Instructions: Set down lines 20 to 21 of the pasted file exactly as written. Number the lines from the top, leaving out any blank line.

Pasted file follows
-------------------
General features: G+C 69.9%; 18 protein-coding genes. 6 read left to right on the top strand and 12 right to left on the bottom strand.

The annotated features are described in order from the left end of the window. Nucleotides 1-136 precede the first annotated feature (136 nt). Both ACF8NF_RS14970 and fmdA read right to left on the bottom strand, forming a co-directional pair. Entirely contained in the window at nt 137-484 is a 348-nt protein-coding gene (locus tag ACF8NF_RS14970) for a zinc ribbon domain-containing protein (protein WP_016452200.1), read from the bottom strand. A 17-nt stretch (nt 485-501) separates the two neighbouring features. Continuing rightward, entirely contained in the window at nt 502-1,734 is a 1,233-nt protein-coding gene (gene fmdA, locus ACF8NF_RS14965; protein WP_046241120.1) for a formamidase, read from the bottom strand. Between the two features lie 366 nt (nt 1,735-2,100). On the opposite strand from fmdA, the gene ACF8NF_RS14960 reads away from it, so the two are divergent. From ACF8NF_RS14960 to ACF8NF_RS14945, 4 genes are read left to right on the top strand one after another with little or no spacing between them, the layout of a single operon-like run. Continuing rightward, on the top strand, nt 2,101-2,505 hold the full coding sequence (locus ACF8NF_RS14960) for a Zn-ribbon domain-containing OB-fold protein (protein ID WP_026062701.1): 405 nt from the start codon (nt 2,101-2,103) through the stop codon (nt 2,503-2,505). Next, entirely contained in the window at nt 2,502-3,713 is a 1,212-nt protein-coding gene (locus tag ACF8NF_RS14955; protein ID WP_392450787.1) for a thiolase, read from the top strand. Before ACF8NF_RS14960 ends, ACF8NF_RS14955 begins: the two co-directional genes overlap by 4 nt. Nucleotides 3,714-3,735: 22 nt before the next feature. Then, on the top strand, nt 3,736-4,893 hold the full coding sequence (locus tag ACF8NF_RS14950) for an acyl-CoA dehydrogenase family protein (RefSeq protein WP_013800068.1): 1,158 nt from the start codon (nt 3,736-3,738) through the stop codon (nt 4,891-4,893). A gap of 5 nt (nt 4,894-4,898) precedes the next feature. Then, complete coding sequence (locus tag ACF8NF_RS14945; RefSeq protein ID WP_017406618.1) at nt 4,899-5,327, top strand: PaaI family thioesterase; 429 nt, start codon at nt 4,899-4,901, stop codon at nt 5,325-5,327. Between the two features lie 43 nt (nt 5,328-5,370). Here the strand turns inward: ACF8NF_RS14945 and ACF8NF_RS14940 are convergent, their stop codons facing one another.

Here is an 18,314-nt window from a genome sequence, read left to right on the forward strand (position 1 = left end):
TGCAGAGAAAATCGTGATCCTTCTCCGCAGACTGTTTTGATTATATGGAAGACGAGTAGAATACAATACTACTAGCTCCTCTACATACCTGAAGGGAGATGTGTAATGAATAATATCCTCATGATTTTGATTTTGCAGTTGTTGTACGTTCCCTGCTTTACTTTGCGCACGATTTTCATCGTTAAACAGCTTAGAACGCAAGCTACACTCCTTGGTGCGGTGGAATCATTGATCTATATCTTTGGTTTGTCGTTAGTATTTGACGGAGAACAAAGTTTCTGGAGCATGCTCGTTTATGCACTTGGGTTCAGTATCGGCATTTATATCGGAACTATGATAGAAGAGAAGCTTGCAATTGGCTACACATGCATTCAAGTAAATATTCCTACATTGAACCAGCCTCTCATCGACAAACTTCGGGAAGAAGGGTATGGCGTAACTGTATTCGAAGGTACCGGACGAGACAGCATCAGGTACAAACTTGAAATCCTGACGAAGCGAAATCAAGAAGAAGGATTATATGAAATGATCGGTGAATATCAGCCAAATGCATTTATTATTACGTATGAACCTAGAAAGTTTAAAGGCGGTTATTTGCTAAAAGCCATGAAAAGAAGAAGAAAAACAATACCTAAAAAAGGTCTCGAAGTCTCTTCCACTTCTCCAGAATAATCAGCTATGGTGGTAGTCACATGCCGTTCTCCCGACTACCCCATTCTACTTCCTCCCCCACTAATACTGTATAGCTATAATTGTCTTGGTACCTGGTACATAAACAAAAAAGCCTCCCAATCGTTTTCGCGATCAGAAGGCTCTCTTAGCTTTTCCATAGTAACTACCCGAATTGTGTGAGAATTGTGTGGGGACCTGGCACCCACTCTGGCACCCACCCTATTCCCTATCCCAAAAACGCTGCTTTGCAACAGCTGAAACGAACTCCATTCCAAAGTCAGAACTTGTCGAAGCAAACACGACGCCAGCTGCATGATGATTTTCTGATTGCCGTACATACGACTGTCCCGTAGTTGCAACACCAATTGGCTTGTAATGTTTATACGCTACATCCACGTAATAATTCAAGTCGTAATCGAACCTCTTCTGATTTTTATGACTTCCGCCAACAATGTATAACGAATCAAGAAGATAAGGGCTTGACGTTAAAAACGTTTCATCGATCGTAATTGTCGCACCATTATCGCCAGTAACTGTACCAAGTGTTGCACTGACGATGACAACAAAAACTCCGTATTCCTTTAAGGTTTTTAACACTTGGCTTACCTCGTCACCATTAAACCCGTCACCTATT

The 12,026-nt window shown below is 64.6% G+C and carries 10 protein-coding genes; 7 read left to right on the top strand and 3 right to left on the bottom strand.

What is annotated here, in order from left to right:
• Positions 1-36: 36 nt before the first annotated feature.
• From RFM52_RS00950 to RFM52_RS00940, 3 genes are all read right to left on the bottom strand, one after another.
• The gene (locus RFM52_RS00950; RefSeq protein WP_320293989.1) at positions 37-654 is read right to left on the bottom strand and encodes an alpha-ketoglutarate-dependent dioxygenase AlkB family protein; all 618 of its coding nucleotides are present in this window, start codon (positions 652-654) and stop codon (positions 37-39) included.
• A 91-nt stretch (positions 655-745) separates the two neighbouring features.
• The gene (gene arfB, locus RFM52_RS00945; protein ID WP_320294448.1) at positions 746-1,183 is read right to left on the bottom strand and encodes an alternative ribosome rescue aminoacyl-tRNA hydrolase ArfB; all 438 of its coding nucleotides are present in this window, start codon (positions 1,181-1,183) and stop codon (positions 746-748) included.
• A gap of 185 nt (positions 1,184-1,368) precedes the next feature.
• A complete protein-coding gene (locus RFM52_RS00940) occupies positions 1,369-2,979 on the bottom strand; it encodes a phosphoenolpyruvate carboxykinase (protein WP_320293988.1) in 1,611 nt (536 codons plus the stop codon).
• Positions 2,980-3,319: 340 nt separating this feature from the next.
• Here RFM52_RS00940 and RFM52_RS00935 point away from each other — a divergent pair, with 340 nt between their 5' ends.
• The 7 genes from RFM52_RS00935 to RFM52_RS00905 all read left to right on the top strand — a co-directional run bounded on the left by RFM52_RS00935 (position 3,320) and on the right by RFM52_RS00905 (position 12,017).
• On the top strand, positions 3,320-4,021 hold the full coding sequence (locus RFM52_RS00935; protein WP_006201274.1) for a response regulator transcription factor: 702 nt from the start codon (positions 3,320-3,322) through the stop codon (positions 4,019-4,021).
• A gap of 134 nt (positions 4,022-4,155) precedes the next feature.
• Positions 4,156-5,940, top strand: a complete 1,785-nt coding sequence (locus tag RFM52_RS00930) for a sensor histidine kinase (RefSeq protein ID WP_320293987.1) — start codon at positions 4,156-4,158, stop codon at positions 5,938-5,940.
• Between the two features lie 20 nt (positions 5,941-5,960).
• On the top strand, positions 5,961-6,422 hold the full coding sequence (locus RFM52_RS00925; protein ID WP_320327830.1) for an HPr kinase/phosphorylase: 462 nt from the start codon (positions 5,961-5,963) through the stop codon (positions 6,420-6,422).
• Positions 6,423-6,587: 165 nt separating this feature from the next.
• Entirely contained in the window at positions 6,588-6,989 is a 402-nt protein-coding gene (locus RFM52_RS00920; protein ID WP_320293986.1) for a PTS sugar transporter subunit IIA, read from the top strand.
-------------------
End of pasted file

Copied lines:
• Between the two features lie 20 nt (positions 5,941-5,960).
• On the top strand, positions 5,961-6,422 hold the full coding sequence (locus RFM52_RS00925; protein ID WP_320327830.1) for an HPr kinase/phosphorylase: 462 nt from the start codon (positions 5,961-5,963) through the stop codon (positions 6,420-6,422).